Wednesday January 17, 2018
Home India Verghese Kuri...

Verghese Kurien: The Milkman of India

0
//
398
Photo: www.ilead.net.in
Republish
Reprint

By Nithin Sridhar

India’s place in the sun would come from the partnership between wisdom of its rural people and skill of its professionals.

~Dr. Verghese Kurien

Independent India has seen many men and women whose inner calling has led them to dedicate their entire lives in the service of society. One such person was Dr. Verghese Kurien, who revolutionized the milk production that not only made the country self-sufficient in milk production but also brought prosperity to the farmers.

His Life: On this day, ninety-four years ago in 1921, Kurien was born in Calicut into a Syrian Christian family. He did his BSc in Physics in 1940 from Loyola College, Madras (now Chennai). Later, he obtained a degree in Mechanical engineering in Guindy and joined TISCO for a while.

Later, he joined the Imperial Institute of Animal Husbandry and Dairying in Bangalore and acquired training in Dairying. He finally went to Michigan University, US on a government scholarship and did his Masters in Mechanical Engineering. Kurien returned to India in 1949 and the Government deputed him to Anand, a place in Gujarat where he was supposed to work for few years in return for Government’s scholarship.

Kurien soon quit his Government job, but was convinced by Tribhuvandas Patel, who was working to create a cooperative movement of farmers, to stay back in Anand. This marked the beginning of Kurien’s serious involvement in the milk industry and paved the way for the subsequent improvements that he brought about.

He married Susan Molly Peter in 1953, and they had a daughter Nirmala Kurien. He established many institutions like Gujarat Cooperative Milk Marketing Federation Ltd (GCMMF) and Institute of Rural Management Anand (IRMA). He tirelessly worked for the welfare of the poor farmers whose life, at times, completely depended on the dairy.

He also penned down a few books like ‘I Too Had a Dream’ and ‘An Unfinished Dream’. He was awarded multiple times in recognition of his work, including Ramon Magsaysay Award in 1963, Krishi Ratna Award (1986) and Padma Vibhushan in 1999.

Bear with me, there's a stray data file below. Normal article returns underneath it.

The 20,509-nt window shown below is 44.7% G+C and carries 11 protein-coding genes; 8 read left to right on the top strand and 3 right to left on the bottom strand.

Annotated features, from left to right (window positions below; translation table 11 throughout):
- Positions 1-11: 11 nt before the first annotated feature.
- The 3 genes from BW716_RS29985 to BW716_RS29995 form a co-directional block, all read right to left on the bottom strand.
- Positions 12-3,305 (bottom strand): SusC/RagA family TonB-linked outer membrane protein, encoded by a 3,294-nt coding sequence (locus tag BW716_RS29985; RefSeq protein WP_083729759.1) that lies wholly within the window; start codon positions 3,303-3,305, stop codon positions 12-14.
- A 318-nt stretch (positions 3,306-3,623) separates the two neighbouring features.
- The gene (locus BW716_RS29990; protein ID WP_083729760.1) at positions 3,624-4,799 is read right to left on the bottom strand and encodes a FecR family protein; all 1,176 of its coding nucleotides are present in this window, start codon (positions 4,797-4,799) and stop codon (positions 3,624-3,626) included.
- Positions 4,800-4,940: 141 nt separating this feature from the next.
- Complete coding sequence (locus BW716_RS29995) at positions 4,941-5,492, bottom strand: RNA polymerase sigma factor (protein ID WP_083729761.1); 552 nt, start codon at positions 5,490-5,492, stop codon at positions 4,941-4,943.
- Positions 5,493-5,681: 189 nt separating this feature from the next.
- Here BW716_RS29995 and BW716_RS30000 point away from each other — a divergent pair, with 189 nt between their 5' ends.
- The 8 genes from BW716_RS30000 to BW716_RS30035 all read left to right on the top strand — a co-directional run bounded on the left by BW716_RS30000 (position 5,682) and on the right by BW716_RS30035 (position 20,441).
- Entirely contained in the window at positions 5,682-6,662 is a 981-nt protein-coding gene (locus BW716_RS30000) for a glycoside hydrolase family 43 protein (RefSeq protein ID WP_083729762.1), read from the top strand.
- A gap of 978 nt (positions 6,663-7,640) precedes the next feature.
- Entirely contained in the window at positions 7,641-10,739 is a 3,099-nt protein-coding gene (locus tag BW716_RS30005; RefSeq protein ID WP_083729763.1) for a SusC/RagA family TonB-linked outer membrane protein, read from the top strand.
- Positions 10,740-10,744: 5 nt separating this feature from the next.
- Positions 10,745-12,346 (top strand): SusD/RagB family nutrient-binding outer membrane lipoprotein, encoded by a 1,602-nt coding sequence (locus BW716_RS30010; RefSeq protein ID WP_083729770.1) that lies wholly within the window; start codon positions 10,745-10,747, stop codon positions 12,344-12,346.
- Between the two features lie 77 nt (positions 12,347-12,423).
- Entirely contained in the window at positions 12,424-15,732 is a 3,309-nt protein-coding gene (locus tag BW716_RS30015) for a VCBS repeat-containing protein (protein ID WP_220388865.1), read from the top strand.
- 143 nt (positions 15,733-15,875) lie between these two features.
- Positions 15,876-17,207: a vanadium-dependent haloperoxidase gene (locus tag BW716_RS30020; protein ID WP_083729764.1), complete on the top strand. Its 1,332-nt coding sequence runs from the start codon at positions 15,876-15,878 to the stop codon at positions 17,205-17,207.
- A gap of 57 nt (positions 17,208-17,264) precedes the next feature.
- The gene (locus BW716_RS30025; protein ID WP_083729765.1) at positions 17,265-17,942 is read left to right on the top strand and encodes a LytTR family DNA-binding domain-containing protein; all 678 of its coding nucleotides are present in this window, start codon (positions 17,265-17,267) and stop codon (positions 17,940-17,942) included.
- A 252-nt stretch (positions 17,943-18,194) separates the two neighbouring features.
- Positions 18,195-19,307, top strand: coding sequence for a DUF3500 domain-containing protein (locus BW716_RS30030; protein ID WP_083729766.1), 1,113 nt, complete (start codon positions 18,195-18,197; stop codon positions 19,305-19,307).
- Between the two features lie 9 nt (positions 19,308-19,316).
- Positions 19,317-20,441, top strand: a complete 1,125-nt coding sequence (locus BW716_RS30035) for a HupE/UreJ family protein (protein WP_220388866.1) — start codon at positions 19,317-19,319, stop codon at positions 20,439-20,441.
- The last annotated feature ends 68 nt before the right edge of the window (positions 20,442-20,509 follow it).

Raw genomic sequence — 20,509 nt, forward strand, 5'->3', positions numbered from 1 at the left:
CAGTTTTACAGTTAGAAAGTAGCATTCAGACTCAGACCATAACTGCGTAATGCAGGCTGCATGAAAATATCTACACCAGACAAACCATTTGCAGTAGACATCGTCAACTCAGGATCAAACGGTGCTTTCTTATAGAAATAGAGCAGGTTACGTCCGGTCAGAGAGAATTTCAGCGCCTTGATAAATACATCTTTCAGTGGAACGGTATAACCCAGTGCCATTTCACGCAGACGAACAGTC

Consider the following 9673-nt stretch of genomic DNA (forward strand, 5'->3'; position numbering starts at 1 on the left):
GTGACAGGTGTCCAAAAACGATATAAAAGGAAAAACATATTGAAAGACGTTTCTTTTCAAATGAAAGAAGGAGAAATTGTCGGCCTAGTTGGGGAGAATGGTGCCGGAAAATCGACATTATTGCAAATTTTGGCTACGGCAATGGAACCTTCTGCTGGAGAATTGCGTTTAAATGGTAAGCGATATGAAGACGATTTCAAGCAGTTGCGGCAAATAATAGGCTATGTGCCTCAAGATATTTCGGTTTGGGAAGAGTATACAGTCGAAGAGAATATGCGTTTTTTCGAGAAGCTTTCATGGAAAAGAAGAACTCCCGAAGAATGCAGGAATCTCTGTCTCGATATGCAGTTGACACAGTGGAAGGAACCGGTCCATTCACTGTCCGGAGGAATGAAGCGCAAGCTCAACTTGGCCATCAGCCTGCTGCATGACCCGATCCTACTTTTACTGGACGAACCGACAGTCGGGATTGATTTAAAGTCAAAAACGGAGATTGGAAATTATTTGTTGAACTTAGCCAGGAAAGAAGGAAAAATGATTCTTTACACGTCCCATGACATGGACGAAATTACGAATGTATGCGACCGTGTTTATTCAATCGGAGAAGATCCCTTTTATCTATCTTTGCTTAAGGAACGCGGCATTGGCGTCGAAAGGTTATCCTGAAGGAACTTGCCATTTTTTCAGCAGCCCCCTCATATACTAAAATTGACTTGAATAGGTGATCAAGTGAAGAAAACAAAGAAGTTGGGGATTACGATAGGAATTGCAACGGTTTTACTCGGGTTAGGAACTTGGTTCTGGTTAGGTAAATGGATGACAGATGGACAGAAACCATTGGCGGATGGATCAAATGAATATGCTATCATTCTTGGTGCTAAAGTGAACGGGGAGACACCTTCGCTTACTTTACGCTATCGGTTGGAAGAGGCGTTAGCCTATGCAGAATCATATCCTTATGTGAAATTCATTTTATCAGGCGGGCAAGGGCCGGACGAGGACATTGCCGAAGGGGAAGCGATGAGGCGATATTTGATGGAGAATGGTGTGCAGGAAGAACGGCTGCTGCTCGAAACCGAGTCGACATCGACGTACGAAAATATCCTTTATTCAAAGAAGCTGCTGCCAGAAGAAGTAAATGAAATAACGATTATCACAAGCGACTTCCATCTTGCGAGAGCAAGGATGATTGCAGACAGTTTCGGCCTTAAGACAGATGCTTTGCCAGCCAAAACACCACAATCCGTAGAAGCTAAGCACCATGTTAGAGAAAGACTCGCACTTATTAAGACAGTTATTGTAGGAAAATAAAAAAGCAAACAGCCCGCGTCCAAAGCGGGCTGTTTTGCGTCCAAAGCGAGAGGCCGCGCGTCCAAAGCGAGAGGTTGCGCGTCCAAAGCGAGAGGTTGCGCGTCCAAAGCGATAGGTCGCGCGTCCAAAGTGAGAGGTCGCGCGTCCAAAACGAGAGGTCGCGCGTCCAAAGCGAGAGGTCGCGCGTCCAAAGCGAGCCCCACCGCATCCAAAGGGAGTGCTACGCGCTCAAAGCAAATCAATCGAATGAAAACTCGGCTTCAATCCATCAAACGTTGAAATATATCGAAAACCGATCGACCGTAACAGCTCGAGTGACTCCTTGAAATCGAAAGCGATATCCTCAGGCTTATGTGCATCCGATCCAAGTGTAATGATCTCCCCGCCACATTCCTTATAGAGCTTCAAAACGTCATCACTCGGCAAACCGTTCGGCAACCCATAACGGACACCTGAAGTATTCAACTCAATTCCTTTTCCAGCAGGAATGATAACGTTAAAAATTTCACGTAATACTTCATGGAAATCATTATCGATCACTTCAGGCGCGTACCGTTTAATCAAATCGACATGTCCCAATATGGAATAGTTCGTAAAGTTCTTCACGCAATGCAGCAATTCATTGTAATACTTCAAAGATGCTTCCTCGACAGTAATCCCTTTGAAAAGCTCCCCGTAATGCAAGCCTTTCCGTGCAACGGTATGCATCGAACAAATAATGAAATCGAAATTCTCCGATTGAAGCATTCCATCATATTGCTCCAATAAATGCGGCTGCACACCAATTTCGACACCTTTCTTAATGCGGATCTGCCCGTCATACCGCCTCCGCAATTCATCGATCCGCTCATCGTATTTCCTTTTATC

Kurien finally passed away on September 9, 2012, after living a fulfilling life filled with hard work, dedication, and service. He was a simple man with a simple goal of serving the society. To quote his own words: “My philosophy in life is to do as much good as I can to those who are less fortunate, but I would like to live my life as a common man”.

Photo: www.telegraph.co.uk
Photo: www.telegraph.co.uk

White Revolution: In 1946, Tribhuvandas Patel united dairy farmers and formed Kaira District Cooperative Milk Producers Union Limited (KDCMPUL) in order to fight against the monopoly of the dairy market and the exploitation of the farmers by Polson dairy. They procured an old dairy (of World War I times) and started producing dairy products.

When Dr Kurien arrived in Anand, Tribhuvandas recognized his potential and requested him to help in developing the cooperative. Kurien gave various advices regarding the management of the dairy and the new machineries that are to be procured for manufacturing milk.

Kurien was touched by the struggles and hardships faced by the farmers. He, along with Tribhuvandas, worked day and night for making the cooperative a success. Kurien finally joined the cooperative in the official capacity of General Manager. In 1951, the cooperative got rid of its old machinery and bought new ones from Larsen and Toubro (L&T).

This step significantly helped the cooperative to scale up its production. From a mere 200 liter procuring capacity in 1948, it increased exponentially to a capacity of 20,000 liters in 1952.

In 1955, Kurien, with the help of Dairy expert H. M. Dalaya, was successful in producing milk powder using buffalo milk. This was another turning point in Dairy industry. The KDCMPUL, was renamed as ‘Amul’ (Anand Milk Union Limited) in 1957. In 1965, after Lal Bahadur Shastri, the then Prime Minister of India, requested Kurien to replicate the Anand model at other places, the National Dairy Development Board (NDDB) was set up.

It was through this NDDB that Kurien used to set up ‘Operation Flood’ that turned India from being a milk deficient country to becoming world’s largest milk producer. In 1968, when Europe had surplus production of milk, Kurien presented the NDDB proposal to World Food Programme (WFP) and convinced them to donate the surplus milk and milk products, which he could then sell at regular price at metropolitan cities, capture the market there, and use the funds generated to make India a self-sufficient country in milk production.

Kurien successfully implemented this Operation Flood over 30 years in three phases. By the end of Phase 2, in 1985, the project managed to establish 130 milk-sheds and 43,000 village cooperatives. The domestic milk powder production saw a drastic increase from 22,000 tons to 140,000 tons. The Phase 3 that ended in 1996, added another 30,000 village cooperatives.